Daddy’s Girl 2.0

Today’s blog is part 2 of the Daddy Girls article that I posted yesterday. For the first part, please go to thedadmanual.com and Click on “Daddy’s Girl”. Many people say that kids are kids. Some specifically say that we should treat all of our children the same. I say, “Yes and no”. I believe that there is a natural “mode” that we are in when dealing with our kids. To this writer, the girl and boy mode are different. There is no less love. However, we must admit that it is different. I think I heard my brothers out there give me an amen.

Boys and girls are developing to be something different. I’m not here to debate over gender issues. I’m here to offer my findings and beliefs in order to be a resource for dads. I will speak conservatively on many issues. If you wish to debate gender issues and another agenda, I’m sure you can find those forums online with ease. 

Girls are developing into a different end product than that of a man. Left alone to their own choices there are many behavior differences as well as responses to human interaction. Let me be less clinical. My boys don’t necessarily “want” me mad at them. However, they react to me being upset differently than my daughter, especially when they were young. My boys required a stronger approach when seeking obedience, especially boy number 2. I had to approach my daughter differently. I needed to be more sensitive to my tone, volume, and expression on my face.

One time, I raised my voice to my daughter when she was acting up. When she turned and looked at me, she had crocodile tears. She looked at me like, “you’re my daddy. How could you treat me that way”? I wanted to crawl under a rock. My wife looked at me like “you s.o.b.” That’s right. I was the bad guy. This coming from the woman that could scare the crap out of a young wolverine when she is upset.

I obviously had to have a different game plan. My boys were nothing like that. They had a much thicker emotional skin. I notice similarities with my relatives and friends who have/had girls and boys. The ironic part of this situation was that my daughter was/is a fierce competitor. She was and can be “meaner” than both of the boys. She will take on anyone and anything. She is always ready to fight for what she wants. HOWEVER, daddy is different.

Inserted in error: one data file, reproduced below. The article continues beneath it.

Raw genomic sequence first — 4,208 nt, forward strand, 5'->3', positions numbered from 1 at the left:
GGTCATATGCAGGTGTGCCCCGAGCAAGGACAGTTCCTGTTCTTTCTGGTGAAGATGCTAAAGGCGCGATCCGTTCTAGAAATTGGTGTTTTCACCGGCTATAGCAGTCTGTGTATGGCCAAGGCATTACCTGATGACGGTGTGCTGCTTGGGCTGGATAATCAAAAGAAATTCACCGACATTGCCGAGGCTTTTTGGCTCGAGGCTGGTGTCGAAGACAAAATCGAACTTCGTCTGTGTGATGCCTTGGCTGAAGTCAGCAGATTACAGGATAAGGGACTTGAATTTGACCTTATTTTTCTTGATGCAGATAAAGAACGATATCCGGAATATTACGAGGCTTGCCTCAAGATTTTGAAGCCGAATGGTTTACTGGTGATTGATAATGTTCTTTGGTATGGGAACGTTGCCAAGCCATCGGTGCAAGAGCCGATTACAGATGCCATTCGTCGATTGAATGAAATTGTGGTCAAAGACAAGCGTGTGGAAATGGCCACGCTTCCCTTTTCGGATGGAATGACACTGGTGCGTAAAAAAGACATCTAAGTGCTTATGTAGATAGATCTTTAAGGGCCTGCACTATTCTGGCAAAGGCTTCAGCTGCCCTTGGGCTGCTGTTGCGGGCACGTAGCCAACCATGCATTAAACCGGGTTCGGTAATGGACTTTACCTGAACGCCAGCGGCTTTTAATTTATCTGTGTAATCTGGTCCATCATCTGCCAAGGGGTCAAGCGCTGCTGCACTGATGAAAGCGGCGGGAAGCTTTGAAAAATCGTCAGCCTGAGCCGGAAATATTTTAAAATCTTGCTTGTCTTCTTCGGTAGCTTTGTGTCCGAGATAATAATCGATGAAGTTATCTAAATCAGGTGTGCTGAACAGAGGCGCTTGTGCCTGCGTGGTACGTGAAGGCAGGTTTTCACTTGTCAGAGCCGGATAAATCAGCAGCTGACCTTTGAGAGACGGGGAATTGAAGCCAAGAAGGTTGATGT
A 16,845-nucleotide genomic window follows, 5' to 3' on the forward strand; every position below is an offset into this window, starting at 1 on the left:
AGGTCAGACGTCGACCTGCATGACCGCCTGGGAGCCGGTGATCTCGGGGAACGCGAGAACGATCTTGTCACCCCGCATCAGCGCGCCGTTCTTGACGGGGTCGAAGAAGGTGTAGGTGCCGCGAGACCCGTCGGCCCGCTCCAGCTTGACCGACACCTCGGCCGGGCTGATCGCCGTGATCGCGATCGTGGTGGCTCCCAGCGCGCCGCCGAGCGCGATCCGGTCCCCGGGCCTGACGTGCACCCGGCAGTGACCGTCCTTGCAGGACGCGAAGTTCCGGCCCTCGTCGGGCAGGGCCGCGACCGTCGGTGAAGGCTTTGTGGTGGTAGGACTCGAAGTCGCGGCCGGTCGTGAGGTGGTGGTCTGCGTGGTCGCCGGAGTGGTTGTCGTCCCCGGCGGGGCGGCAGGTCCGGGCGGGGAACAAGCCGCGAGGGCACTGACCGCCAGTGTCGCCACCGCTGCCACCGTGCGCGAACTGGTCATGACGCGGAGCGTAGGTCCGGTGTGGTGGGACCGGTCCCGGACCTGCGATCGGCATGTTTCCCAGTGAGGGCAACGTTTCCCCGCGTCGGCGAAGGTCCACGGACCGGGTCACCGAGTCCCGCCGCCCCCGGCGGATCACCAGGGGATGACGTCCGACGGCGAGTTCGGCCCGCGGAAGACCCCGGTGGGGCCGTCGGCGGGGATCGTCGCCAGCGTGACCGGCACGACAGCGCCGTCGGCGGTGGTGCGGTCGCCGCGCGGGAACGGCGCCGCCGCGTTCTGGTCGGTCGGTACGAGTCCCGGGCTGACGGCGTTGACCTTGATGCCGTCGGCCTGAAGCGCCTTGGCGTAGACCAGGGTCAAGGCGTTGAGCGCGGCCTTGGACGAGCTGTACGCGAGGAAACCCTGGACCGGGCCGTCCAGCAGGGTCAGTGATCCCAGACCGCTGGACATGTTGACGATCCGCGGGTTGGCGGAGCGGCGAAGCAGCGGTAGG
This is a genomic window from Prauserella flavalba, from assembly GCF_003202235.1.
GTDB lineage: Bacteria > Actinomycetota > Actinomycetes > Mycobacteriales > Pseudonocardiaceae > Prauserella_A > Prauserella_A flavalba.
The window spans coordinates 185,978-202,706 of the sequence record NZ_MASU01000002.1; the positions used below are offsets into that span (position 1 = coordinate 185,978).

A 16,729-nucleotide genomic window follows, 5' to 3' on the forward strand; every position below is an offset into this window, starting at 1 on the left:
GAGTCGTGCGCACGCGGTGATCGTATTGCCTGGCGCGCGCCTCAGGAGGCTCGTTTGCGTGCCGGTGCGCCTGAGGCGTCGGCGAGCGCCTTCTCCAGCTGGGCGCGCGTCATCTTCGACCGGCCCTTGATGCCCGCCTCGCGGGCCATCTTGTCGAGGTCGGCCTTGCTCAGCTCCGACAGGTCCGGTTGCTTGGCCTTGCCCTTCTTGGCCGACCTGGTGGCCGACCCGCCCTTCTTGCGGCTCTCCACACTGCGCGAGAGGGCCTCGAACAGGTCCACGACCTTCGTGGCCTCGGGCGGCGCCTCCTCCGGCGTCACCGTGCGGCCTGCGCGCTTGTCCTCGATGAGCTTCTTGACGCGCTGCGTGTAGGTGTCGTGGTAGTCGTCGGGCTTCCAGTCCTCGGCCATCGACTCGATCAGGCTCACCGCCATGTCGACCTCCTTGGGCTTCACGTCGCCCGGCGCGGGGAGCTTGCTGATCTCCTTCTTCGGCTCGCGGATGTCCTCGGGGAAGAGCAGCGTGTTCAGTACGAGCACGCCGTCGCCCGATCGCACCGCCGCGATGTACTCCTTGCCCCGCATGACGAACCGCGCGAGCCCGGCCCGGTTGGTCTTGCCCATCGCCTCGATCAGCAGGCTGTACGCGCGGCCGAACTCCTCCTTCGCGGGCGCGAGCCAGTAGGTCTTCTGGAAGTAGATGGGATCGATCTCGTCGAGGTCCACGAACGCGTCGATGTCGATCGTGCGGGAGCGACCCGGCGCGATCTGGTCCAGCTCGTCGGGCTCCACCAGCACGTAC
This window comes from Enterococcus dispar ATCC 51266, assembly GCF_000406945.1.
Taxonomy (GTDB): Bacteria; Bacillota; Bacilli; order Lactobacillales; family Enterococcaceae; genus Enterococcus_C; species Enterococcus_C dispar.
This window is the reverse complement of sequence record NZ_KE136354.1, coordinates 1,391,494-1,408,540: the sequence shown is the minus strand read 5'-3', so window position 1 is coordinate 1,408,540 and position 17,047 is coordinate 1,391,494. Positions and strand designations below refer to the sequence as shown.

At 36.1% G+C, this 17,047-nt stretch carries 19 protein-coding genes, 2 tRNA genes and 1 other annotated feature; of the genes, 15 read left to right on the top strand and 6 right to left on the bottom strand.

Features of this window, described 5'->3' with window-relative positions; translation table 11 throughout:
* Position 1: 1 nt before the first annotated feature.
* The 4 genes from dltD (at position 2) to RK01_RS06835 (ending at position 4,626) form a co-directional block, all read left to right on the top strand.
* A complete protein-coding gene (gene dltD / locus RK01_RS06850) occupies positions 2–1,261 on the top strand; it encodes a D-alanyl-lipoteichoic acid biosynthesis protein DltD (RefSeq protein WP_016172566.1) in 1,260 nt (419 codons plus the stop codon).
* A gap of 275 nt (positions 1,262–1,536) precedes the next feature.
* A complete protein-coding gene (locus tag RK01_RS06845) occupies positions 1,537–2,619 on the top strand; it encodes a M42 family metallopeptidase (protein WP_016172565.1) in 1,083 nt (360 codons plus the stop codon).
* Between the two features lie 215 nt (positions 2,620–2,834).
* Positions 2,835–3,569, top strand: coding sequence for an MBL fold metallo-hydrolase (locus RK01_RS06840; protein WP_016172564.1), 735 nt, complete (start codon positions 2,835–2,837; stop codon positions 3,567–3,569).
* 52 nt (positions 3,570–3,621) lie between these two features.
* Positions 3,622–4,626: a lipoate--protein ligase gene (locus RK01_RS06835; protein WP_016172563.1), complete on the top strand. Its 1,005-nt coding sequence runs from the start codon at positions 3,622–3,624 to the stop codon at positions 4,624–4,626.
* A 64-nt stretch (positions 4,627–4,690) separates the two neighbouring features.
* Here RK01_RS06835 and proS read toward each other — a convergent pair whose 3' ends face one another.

This is nothing new. I’m sure you have heard the story before you haven’t experienced it first hand. So how do you install discipline? How do you teach your values? How do you go about developing this little girl into a self-confident, strong, and smart woman? My suggestion to all the dads out there is to be a rock…an island. It does not budge. I’m not saying to never listen and avoid discussions. I’m not saying to rule with an iron fist. I’m saying that your word must mean something. If you say no…its no. You cannot be swayed by emotions. You don’t have to be loud. You must be solid. This takes some developing. It also takes some ships crashing into shore. However, once established it brings about the confidence that this child will have in you.

Dads that change their minds just because of someone being angry, disagreeing, or they just don’t want to deal with it, may give instant gratification, but does not serve the child well. As a matter of opinion, it means that your word is not worth much or carries little weight. This will hurt you on the bigger issues that they will face later in life. Girls need their dads to be strong and dependable. They need to be able to count on the rock being there. Being easily manipulated does not reinforce your guarantee that you will be there for them. This means lovingly but firmly standing against choices and situations that are not the best for them. 

As they grow older and become there own person, there will be some things that will not align with what you think is the perfect plan. This does NOT have to be a contentious situation. They just need to know where the island is. When they know this, it is easier to give more control to them as to how they drive their boat. Self-expression, style, and personality can be a very healthy thing. As a teenager, I never told my daughter how to dress, wear her hair, or how to be respectful. That was done from day one through her early childhood. 

Today, she is her own person. She makes her own decisions. It’s not my job to control what she does as an adult. I just need to be the rock. She still turns to me for advice, but I need her to drive her boat. I need her to continue to grow strong. I do this by being there and loving her unconditionally. I want to be the best dad possible.

Deacon

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